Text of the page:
Webhook setup

Below we’ll walk you through the benefits of webhooks and provide a guide to help you configure and integrate with Bud's webhooks.

Having trouble with webhooks? Check out our webhook FAQ.


Prior to using any of Bud’s webhooks, you must perform the following steps:

  1. Sign up to the Bud Console
  2. Get API Keys and authenticated access
  3. You should now be able to configure webhooks via the Bud Console, but one of following steps are required for us to make calls to your webhooks.
    1. Setup Bud Connect
    2. Setup Bud Connect with your own license
    3. Setup Bud Payments
    4. Setup First Party Ingestion

Why use webhooks at Bud?

The Bud platform hosts various asynchronous API endpoints. This is where you submit a request and then receive a task id in the response. You then make a request to a second endpoint in order to get the status of the task (and sometimes the final result).

There are two methods to know when the task has finished processing: (i) by polling the second endpoint, i.e. making several requests to it every X seconds until a result is provided; or (ii) by receiving a webhook, i.e. Bud will send a request to a specific webhook URL to let you know that the task has finished processing and the result is ready to be collected.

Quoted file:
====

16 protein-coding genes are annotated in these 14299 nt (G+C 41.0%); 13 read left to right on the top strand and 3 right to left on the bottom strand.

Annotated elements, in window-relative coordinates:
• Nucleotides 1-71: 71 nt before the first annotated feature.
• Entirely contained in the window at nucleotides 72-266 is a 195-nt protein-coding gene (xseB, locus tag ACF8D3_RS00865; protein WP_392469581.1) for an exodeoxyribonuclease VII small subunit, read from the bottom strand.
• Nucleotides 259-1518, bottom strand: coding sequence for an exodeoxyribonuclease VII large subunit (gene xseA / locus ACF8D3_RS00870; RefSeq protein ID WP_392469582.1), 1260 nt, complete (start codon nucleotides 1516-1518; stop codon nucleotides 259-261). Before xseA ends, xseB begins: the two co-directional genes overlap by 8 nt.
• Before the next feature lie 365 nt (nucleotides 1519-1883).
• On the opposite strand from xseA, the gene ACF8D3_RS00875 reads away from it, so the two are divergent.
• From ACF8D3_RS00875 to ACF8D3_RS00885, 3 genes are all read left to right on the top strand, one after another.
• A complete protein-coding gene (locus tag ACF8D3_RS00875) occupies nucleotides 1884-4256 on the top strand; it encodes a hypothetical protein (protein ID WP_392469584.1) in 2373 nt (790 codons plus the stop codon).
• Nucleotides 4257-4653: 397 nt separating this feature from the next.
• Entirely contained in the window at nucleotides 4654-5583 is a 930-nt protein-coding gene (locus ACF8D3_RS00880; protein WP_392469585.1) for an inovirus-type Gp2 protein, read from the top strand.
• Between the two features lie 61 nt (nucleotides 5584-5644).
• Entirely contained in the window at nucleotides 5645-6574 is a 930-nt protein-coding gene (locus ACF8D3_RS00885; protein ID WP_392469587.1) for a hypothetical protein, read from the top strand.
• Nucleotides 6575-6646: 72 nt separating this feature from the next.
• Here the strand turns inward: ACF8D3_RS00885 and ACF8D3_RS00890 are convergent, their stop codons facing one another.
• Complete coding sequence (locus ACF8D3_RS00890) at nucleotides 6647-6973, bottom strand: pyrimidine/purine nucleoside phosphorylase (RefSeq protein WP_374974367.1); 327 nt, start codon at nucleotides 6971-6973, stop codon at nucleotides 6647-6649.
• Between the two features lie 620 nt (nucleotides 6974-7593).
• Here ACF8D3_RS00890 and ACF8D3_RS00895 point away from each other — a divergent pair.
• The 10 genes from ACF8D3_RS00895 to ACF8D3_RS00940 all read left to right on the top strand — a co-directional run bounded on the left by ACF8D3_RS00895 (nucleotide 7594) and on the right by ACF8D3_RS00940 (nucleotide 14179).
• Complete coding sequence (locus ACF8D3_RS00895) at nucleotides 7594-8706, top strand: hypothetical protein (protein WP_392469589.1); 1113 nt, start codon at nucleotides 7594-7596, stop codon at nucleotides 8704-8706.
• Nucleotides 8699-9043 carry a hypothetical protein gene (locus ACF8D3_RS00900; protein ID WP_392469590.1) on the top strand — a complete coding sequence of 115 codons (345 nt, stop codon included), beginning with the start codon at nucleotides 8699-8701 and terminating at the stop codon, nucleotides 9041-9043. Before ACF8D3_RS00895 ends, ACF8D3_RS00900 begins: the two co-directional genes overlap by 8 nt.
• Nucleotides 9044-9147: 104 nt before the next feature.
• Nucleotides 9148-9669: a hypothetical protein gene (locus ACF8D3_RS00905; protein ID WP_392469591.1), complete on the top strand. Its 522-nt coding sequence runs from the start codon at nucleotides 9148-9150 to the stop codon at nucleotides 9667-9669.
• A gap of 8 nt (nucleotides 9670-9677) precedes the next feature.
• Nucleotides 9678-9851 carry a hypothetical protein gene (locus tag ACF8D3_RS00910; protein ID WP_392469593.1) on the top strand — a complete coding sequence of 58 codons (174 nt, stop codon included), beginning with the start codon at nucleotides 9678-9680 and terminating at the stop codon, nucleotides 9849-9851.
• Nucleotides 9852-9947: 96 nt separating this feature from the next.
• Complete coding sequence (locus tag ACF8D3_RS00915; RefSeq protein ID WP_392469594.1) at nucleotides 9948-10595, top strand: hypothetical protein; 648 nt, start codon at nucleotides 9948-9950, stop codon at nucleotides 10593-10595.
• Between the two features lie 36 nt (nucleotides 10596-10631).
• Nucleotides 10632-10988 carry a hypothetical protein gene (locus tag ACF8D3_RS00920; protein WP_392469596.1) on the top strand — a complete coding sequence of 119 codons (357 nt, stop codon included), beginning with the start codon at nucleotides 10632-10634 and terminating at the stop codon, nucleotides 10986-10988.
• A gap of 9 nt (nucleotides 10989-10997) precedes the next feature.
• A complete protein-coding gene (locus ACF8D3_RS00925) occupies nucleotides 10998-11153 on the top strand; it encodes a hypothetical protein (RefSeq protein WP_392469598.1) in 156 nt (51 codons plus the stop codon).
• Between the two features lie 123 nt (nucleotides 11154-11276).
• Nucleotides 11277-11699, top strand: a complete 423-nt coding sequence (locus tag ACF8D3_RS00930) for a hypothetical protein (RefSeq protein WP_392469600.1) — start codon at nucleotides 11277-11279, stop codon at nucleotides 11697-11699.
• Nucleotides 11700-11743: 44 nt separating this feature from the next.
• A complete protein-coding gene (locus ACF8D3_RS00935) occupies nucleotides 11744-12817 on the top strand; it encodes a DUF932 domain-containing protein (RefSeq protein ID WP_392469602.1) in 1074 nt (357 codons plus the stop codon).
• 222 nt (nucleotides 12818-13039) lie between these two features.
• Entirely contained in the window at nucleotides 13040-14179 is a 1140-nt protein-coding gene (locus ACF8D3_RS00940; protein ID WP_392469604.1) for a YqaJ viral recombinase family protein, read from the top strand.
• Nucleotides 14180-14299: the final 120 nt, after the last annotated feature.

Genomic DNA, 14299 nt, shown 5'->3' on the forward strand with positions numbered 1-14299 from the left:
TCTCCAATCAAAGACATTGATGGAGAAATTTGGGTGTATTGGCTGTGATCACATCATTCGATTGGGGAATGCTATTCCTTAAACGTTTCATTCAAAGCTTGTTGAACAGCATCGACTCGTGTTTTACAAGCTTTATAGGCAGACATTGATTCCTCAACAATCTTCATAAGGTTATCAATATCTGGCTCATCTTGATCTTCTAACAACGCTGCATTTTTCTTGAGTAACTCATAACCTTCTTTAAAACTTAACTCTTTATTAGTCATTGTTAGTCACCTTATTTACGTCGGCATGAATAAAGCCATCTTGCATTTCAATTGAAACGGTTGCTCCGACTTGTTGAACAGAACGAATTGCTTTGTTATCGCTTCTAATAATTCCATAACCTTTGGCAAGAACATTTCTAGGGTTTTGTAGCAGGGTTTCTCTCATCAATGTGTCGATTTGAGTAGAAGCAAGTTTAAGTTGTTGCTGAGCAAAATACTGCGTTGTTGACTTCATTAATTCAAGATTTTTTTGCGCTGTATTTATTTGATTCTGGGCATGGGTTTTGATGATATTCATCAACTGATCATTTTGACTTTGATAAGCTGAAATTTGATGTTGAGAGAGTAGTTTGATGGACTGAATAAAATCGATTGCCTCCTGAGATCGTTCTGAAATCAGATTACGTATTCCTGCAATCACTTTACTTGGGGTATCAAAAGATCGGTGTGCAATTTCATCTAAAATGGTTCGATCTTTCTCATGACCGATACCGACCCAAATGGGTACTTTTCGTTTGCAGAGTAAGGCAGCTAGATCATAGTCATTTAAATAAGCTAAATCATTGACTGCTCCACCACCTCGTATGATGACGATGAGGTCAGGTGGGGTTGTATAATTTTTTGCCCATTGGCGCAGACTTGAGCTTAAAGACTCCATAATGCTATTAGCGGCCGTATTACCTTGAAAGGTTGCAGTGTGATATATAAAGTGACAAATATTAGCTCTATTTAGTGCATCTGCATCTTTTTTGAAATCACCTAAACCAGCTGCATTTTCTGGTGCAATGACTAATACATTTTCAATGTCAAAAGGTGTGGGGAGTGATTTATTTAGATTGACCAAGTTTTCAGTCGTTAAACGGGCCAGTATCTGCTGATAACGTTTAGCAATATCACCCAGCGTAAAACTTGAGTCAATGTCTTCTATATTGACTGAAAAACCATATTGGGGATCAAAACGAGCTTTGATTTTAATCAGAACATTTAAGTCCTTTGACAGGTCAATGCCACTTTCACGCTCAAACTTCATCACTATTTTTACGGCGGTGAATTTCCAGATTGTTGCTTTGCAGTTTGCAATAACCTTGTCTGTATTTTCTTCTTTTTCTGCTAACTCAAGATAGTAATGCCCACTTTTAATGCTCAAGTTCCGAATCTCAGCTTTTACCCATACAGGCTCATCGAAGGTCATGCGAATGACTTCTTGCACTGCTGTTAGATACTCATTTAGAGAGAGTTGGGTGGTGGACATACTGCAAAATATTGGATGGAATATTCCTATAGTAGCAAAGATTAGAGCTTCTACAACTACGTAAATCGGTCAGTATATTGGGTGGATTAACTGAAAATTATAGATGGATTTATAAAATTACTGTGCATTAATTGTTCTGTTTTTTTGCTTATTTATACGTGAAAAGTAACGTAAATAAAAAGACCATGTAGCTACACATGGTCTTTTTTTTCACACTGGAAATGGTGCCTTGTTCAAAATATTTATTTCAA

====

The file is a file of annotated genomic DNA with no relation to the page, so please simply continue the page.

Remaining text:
When working with large datasets or where processing the task can take a significant amount of time, polling can be an inefficient method of retrieving the final result. Every time the second endpoint is called when the task hasn't completed processing, compute resources are used by both parties - and if this is repeatedly called, the resource consumption becomes wasteful, this should be avoided.


We recommend that you use the second option, to receive a webhook rather than polling for the result.

Many of our asynchronous endpoints also offer webhooks and will call your configured webhook URL. These webhook can be found in our API Reference on the Bud documentation. By opting to use webhooks, both parties reduce the amount of compute resources that are used when communicating with asynchronous endpoints.


The POST /v1/open-banking/refresh asynchronous endpoint (here) allows you to initiate the task to retrieve the latest data from a customer account (if the consent exists). You can check the status of the task via the GET /v1/open-banking/refresh/{task_id} endpoint (here). Polling this endpoint repeatedly, when it is not ready, wastefully consumes your compute resources (by making the call) as well as ours (to determine the status). Thankfully, the POST /v1/open-banking/refresh endpoint (here) offers a few webhooks, one of which is the RefreshCompleted webhook. When configured, this webhook will call the webhook URL configured in your Bud Console - letting you know that the refresh has completed as well as various other data.